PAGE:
10,130 posts, read 7,600,578 times
Reputation: 8743
well, let's write off the belligerent buffoon as unprofessional and unworthy of further concern.

I don't see anything wrong with a relatively gentle "May I ask what factor caused you to choose the other agent?" ... because I do it frequently. Whether you choose to answer or not, it's merely a method for them to possibly improve in the future.

Sometimes it's "they said a higher price" or "they're charging me less" (which is the Seller's option to answer such a confidential matter).

Sometimes it's as simple as "the other agent raved about putting the house on MLS" - and years ago this actually happened to me. Not of course because we wouldn't be on MLS, but it was a simple oversight on my part to forget to mention just a basic everyday thing that OF COURSE was going to happen.

And I don't see anything wrong with applying for a job, having an in-person interview, not getting the job, and following up with the interviewer to ask where you may have fallen short as a choice.
Reply With Quote Quick reply to this message
 
Old Yesterday, 08:22 AM
 
Location: Florida
22,997 posts, read 9,861,564 times
Reputation: 18918
Quote:
Originally Posted by iSudo View Post
My spouse and I don't interview real estate agents often, but our most recent experience has been quite alarming and eye opening. First off, we're both working professionals. When we interview for positions and don't get the offer, it's par for the course to count your losses and just move on to the next thing. It's certainly a major faux pas to badger your interviewer as to why you didn't get the job.

Last week, we interviewed four agents. The first agent was from one of the "big box" agencies that center around the online experience. This agent was by far one of the most belligerent and hostile of the pack. In one of our initial follow-ups, he boasted about how he was #1 in the region and how his ego was hurt because we considered other agents over him. His response to the "rejection" email was by far the most shocking thing my spouse or I have experienced during this process. He explained how we were making a big mistake with choosing another agent, and how (he assumed) we were given inaccurate portrayals of his agency by these other agents. Funny thing is that none of the other agents we interviewed had any idea who else we had interviewed.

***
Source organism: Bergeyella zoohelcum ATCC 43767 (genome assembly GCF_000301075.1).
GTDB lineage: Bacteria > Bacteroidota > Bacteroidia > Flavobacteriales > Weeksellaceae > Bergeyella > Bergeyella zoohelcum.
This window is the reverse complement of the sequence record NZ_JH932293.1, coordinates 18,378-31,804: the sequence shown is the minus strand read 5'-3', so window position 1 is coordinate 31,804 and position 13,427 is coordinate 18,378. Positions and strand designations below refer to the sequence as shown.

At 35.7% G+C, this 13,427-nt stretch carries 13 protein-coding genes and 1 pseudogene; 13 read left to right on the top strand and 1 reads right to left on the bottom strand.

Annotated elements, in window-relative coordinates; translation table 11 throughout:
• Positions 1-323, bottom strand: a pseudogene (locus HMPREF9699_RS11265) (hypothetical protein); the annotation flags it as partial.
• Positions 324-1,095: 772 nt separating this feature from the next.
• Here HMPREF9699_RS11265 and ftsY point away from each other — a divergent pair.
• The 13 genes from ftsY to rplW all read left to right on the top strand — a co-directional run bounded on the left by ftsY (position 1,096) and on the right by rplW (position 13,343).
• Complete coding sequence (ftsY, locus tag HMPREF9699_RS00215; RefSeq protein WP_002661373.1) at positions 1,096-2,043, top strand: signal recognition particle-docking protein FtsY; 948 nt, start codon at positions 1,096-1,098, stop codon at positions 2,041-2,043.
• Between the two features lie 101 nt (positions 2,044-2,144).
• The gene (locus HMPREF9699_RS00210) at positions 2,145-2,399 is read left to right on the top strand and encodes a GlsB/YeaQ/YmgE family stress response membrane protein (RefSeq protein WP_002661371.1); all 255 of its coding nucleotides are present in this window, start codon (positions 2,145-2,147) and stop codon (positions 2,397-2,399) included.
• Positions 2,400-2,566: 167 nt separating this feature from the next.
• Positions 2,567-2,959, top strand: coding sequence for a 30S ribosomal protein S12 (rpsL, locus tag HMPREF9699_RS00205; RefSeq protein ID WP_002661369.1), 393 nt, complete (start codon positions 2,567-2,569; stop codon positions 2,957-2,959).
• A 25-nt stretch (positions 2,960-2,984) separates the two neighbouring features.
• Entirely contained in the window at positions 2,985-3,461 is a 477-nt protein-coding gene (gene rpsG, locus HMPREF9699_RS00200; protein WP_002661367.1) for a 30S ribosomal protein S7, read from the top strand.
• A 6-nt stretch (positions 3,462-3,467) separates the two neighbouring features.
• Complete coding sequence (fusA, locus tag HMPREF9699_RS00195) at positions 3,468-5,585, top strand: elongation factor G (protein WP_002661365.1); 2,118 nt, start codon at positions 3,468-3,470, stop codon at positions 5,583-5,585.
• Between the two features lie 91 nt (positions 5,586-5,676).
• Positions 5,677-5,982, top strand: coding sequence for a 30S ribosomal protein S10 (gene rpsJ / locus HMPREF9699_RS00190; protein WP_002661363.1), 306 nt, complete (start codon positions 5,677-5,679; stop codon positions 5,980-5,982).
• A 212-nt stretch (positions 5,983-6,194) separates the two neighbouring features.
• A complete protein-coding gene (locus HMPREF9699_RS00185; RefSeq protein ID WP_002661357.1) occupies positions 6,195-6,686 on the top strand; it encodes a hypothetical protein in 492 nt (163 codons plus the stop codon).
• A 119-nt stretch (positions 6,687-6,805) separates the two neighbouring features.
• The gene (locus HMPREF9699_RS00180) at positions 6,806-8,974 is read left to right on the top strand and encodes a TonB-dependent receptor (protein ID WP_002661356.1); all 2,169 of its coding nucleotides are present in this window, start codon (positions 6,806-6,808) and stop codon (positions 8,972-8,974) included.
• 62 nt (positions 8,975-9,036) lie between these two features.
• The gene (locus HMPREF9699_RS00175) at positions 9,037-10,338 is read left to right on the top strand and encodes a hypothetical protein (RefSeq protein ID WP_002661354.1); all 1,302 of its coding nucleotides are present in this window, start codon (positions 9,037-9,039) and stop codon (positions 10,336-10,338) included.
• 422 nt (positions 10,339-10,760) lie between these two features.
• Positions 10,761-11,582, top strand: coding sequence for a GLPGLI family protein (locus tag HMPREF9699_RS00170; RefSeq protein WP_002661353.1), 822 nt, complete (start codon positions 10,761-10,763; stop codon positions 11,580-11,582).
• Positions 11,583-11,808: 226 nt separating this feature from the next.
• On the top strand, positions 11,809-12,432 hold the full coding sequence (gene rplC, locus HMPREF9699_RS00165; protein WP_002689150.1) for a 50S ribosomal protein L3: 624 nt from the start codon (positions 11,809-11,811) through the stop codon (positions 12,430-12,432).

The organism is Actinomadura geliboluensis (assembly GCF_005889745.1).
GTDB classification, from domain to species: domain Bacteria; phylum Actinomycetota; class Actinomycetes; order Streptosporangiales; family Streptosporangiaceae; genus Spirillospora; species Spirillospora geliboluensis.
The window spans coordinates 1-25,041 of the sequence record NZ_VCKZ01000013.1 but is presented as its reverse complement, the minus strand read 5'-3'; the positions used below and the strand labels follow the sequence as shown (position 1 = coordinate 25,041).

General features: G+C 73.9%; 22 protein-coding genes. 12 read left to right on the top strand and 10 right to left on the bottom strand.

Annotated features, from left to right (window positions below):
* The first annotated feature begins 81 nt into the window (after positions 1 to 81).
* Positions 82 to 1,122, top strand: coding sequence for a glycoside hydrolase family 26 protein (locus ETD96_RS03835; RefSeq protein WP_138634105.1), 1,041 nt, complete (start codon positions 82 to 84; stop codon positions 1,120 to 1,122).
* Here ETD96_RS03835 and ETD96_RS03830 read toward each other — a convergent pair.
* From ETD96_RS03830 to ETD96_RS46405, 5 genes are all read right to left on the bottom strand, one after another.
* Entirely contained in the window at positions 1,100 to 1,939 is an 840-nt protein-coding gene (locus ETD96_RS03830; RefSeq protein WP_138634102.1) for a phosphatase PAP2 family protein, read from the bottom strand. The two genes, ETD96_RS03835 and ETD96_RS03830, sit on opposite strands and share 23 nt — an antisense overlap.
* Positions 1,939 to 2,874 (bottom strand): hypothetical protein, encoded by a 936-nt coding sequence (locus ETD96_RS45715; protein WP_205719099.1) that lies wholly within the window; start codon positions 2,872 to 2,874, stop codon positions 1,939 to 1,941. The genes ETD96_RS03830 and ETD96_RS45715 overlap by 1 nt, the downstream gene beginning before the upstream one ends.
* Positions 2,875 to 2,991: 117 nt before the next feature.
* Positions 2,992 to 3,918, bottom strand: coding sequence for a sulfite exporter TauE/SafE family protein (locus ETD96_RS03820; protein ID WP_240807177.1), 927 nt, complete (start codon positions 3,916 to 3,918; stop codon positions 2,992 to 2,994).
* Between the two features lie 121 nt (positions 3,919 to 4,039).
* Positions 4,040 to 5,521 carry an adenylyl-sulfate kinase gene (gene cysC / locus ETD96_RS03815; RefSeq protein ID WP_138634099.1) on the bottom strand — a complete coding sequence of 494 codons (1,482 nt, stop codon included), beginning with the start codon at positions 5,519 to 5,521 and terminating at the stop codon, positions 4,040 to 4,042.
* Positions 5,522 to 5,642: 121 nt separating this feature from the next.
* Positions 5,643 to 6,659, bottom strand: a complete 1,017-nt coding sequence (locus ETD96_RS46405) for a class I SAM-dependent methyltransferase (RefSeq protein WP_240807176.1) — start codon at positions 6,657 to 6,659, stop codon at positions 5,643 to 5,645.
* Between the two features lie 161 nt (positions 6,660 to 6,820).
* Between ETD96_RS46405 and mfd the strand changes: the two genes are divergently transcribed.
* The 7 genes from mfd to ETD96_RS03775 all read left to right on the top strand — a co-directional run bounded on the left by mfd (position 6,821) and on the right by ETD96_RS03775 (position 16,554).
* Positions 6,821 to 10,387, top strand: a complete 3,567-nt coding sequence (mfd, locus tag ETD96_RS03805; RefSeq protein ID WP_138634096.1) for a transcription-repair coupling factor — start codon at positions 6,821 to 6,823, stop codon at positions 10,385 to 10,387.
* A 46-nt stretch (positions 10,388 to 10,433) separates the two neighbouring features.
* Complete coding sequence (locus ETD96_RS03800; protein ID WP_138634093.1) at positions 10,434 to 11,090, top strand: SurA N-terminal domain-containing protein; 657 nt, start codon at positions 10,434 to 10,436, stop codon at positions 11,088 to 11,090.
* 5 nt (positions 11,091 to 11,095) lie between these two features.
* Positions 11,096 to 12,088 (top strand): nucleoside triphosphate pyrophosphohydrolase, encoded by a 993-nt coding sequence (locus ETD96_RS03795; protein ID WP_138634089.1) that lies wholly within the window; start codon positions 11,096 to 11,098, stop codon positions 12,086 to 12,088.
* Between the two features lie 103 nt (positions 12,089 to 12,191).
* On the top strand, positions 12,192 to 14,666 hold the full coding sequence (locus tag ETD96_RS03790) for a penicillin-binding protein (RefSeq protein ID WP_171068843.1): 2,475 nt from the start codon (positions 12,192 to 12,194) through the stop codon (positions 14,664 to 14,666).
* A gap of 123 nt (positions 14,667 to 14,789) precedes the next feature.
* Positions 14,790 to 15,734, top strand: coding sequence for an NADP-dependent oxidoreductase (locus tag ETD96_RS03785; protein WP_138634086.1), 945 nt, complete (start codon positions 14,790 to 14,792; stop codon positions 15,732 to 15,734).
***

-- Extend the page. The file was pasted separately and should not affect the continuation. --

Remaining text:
The other batch of responses were far less hostile, but still a bit intrusive in my opinion. Some asked who else we went with. Others asked for feedback as to why they didn't get the job. Some even alluded to the idea that since they weren't interviewed last, that they missed out on the opportunity. Granted, we liked 3 of the 4 agents very much. They were all referrals to us by peers and friends. At the end of the day, we made the best decision we could based on gut instinct.

Now, color me ignorant, but this behavior was completely unexpected and left us both feeling uneasy about this process. As I said before, working in professional settings for over a decade, it is generally ill-advised to badger your interviewer as to why you were rejected for a position. The best course of action is to say "thank you" and move on to the next opportunity.